BookDragon Books for the Diverse Reader

No-No Boy by John Okada [in What Do I Read Next? Multicultural Literature]

No-No BoyIchiro Yamada, a second-generation Japanese American, returns to his home city of Seattle after spending two years in an American prison camp and another two years in jail. He returns home a pariah, for having refused to serve in World War II. He struggles for acceptance, especially from his own self.

During World War II, some 120,000 Americans of Japanese ancestry were imprisoned in desolate camps scattered throughout the American West. The term “No-No Boy” refers to the Japanese American young men who, when given the so-called “loyalty questionnaire” in camp, refused to swear absolute allegiance to the U.S. and refused to serve in the U.S. military. Already having been stripped of their basic civil rights and imprisoned without due process behind barbed wire, a small percentage of Japanese Americans could no longer place their faith in a government that had treated them so wrongly. Of these “No-No Boys,” some were eventually deported to Japan (even though most of them had never been there), while others were sent to maximum security camp facilities (such as the barren and isolated Tule Lake camp) or jailed for several years. Although Okada writes with fluency about the “No-No Boy” experience, he was not one himself; he served in the U.S. Army during the War.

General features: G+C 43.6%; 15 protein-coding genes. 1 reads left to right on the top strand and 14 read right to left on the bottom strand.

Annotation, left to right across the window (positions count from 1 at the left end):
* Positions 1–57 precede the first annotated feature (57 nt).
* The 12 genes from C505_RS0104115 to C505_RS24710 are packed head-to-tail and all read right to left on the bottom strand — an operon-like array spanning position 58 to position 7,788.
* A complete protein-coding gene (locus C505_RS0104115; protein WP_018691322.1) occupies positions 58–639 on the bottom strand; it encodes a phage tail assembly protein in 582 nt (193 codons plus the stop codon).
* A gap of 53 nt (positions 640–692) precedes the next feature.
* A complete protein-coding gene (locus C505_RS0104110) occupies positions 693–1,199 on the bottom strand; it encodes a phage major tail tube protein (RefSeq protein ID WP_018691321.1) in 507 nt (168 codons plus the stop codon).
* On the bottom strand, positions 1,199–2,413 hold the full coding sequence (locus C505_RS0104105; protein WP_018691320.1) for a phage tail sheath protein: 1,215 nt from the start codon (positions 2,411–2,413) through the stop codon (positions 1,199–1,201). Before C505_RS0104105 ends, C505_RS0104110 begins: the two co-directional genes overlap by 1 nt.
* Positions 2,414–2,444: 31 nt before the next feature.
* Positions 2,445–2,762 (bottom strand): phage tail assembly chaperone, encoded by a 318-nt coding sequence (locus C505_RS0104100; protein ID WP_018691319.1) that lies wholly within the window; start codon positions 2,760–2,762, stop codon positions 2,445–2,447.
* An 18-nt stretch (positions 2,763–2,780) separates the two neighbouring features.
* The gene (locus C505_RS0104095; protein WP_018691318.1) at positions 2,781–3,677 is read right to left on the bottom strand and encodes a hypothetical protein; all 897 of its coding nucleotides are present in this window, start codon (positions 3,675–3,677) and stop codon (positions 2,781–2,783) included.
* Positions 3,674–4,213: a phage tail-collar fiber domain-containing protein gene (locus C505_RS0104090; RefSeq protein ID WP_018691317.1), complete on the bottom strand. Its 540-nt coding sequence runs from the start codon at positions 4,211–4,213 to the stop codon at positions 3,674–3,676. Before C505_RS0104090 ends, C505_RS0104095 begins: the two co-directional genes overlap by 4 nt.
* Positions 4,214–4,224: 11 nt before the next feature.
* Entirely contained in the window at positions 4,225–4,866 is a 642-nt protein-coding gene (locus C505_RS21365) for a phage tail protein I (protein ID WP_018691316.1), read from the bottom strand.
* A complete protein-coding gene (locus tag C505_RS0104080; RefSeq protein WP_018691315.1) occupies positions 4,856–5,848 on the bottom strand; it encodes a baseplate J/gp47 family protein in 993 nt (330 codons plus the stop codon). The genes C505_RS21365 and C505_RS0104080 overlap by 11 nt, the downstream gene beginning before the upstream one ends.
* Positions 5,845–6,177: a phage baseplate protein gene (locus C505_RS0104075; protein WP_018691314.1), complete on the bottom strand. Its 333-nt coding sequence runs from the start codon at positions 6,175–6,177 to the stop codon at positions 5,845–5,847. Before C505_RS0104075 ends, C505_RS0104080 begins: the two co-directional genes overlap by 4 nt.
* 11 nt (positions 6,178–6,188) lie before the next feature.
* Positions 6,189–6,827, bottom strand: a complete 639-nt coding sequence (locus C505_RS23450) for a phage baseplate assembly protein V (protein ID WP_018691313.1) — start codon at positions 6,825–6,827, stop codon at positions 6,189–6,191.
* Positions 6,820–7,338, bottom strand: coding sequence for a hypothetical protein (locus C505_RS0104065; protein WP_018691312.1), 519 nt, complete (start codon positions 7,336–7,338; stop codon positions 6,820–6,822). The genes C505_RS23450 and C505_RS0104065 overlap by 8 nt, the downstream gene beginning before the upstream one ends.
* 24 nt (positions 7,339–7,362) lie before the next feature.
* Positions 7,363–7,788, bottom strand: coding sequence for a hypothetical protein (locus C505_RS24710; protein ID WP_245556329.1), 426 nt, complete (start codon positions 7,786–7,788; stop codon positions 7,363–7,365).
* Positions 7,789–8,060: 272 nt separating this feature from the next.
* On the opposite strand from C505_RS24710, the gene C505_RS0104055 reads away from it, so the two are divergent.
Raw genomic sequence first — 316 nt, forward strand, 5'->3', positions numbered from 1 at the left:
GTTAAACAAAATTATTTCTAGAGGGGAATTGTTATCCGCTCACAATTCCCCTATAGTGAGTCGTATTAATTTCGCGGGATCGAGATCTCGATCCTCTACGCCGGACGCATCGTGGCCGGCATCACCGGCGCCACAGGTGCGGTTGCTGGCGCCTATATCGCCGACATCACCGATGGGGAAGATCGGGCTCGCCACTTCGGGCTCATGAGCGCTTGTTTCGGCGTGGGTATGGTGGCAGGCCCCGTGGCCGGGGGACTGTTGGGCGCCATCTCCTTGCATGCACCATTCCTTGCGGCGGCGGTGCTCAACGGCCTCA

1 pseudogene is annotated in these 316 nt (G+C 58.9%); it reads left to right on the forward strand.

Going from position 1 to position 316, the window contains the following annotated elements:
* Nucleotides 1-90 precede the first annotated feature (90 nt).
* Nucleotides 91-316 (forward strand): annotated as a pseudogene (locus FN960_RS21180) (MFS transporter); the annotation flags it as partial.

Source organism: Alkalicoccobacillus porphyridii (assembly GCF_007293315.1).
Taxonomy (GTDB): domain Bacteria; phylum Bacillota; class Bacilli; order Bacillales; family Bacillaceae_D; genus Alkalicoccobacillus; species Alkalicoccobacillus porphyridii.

Review: “Asian American Titles,” What Do I Read Next? Multicultural Literature, Gale Research, 1997

Readers: Adult

Published: 1957


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